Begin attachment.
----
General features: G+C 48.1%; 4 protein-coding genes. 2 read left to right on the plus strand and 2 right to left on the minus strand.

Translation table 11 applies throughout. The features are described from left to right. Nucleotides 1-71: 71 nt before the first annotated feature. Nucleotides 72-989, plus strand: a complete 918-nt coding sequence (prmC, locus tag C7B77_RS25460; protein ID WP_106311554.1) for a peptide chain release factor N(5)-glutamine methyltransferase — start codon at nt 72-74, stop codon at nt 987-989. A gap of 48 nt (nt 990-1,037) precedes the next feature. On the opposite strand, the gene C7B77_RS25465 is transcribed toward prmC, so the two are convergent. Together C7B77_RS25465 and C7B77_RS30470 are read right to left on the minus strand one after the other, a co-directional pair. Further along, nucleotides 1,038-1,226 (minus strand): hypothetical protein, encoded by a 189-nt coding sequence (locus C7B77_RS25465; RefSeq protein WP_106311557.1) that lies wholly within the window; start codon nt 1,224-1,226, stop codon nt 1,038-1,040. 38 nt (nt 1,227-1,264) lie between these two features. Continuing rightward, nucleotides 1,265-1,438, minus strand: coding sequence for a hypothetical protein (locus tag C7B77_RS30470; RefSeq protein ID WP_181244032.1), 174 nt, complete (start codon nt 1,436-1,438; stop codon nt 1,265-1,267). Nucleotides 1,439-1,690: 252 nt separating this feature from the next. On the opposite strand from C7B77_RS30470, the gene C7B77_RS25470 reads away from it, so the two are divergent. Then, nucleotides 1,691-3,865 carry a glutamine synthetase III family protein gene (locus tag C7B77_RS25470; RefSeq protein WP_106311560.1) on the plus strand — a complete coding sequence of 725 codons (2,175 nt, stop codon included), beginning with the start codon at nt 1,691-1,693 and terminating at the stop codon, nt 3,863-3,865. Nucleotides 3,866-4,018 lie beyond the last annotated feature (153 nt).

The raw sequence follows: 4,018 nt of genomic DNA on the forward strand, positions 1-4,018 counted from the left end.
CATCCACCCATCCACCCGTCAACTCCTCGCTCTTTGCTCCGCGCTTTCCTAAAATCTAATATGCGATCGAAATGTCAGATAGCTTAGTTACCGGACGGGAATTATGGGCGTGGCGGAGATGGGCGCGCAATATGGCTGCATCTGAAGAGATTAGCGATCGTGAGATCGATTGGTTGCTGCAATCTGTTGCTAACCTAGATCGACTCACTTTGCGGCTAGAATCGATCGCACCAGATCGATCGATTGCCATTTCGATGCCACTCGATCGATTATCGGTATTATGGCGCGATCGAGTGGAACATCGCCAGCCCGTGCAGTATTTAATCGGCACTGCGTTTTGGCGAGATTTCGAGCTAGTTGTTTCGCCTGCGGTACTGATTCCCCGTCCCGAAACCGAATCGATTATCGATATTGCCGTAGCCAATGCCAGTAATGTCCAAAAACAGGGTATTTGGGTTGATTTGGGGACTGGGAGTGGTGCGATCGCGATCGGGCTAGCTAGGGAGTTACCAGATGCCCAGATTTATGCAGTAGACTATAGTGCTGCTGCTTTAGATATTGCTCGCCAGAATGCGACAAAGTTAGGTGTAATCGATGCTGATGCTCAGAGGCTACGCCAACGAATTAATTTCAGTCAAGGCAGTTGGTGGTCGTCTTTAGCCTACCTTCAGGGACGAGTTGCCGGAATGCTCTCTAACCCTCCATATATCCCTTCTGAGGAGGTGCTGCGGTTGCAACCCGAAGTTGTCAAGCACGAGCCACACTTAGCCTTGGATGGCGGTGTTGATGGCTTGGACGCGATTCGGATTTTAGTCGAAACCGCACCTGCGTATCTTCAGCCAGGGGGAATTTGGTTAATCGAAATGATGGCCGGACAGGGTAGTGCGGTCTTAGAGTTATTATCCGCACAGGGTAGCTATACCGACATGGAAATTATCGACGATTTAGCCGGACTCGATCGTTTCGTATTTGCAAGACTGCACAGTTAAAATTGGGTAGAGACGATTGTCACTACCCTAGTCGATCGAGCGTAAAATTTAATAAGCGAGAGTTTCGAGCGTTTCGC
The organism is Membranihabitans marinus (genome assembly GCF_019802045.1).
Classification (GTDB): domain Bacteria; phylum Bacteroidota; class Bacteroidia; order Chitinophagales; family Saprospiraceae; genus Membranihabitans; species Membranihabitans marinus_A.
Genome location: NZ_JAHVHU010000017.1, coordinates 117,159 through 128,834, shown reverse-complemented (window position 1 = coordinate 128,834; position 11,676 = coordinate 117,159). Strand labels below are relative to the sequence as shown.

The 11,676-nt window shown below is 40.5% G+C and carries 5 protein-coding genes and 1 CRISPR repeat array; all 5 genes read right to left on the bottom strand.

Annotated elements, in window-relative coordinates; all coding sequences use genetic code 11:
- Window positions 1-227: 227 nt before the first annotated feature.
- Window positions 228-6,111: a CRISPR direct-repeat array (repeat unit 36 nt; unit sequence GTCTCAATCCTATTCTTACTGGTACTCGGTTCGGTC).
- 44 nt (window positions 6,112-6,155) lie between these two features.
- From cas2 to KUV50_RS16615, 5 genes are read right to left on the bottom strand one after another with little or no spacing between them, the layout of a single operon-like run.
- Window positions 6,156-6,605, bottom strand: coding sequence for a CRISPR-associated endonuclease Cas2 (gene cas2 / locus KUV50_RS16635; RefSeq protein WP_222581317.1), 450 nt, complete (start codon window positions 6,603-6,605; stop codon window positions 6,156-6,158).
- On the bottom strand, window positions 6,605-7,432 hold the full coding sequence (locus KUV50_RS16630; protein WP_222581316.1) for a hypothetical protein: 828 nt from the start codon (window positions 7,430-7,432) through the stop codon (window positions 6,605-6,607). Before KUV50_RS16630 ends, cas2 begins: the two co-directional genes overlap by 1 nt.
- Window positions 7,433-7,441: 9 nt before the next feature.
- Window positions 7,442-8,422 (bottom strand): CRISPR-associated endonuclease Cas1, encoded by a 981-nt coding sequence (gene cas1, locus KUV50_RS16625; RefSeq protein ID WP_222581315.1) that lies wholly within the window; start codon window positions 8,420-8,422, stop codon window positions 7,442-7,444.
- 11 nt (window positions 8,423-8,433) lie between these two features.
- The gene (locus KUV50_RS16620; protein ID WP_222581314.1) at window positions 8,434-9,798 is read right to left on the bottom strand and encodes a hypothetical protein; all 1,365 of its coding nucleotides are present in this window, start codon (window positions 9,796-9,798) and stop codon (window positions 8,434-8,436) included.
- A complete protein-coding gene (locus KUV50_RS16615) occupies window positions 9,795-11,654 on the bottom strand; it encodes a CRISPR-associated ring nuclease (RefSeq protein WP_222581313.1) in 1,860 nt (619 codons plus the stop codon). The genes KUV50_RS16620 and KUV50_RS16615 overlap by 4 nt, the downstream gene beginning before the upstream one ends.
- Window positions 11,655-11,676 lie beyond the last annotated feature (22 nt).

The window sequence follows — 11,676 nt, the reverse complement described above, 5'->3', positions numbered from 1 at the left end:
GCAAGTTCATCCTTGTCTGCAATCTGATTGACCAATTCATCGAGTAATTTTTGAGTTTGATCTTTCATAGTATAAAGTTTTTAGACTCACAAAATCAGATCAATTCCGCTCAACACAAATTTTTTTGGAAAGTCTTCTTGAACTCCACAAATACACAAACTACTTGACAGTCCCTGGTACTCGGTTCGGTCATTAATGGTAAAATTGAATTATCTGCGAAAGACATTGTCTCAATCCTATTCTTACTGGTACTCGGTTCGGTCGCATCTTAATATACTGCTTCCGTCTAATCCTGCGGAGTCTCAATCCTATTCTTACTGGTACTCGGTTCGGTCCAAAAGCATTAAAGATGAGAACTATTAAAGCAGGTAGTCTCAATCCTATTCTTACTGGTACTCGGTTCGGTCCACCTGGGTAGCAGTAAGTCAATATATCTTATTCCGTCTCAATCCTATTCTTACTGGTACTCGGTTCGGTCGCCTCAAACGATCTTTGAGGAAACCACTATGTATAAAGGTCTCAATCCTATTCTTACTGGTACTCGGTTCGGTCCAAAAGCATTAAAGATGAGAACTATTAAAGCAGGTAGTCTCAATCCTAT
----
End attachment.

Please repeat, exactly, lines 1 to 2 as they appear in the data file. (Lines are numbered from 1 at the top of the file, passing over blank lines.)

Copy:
General features: G+C 48.1%; 4 protein-coding genes. 2 read left to right on the plus strand and 2 right to left on the minus strand.

Translation table 11 applies throughout. The features are described from left to right. Nucleotides 1-71: 71 nt before the first annotated feature. Nucleotides 72-989, plus strand: a complete 918-nt coding sequence (prmC, locus tag C7B77_RS25460; protein ID WP_106311554.1) for a peptide chain release factor N(5)-glutamine methyltransferase — start codon at nt 72-74, stop codon at nt 987-989. A gap of 48 nt (nt 990-1,037) precedes the next feature. On the opposite strand, the gene C7B77_RS25465 is transcribed toward prmC, so the two are convergent. Together C7B77_RS25465 and C7B77_RS30470 are read right to left on the minus strand one after the other, a co-directional pair. Further along, nucleotides 1,038-1,226 (minus strand): hypothetical protein, encoded by a 189-nt coding sequence (locus C7B77_RS25465; RefSeq protein WP_106311557.1) that lies wholly within the window; start codon nt 1,224-1,226, stop codon nt 1,038-1,040. 38 nt (nt 1,227-1,264) lie between these two features. Continuing rightward, nucleotides 1,265-1,438, minus strand: coding sequence for a hypothetical protein (locus tag C7B77_RS30470; RefSeq protein ID WP_181244032.1), 174 nt, complete (start codon nt 1,436-1,438; stop codon nt 1,265-1,267). Nucleotides 1,439-1,690: 252 nt separating this feature from the next. On the opposite strand from C7B77_RS30470, the gene C7B77_RS25470 reads away from it, so the two are divergent. Then, nucleotides 1,691-3,865 carry a glutamine synthetase III family protein gene (locus tag C7B77_RS25470; RefSeq protein WP_106311560.1) on the plus strand — a complete coding sequence of 725 codons (2,175 nt, stop codon included), beginning with the start codon at nt 1,691-1,693 and terminating at the stop codon, nt 3,863-3,865. Nucleotides 3,866-4,018 lie beyond the last annotated feature (153 nt).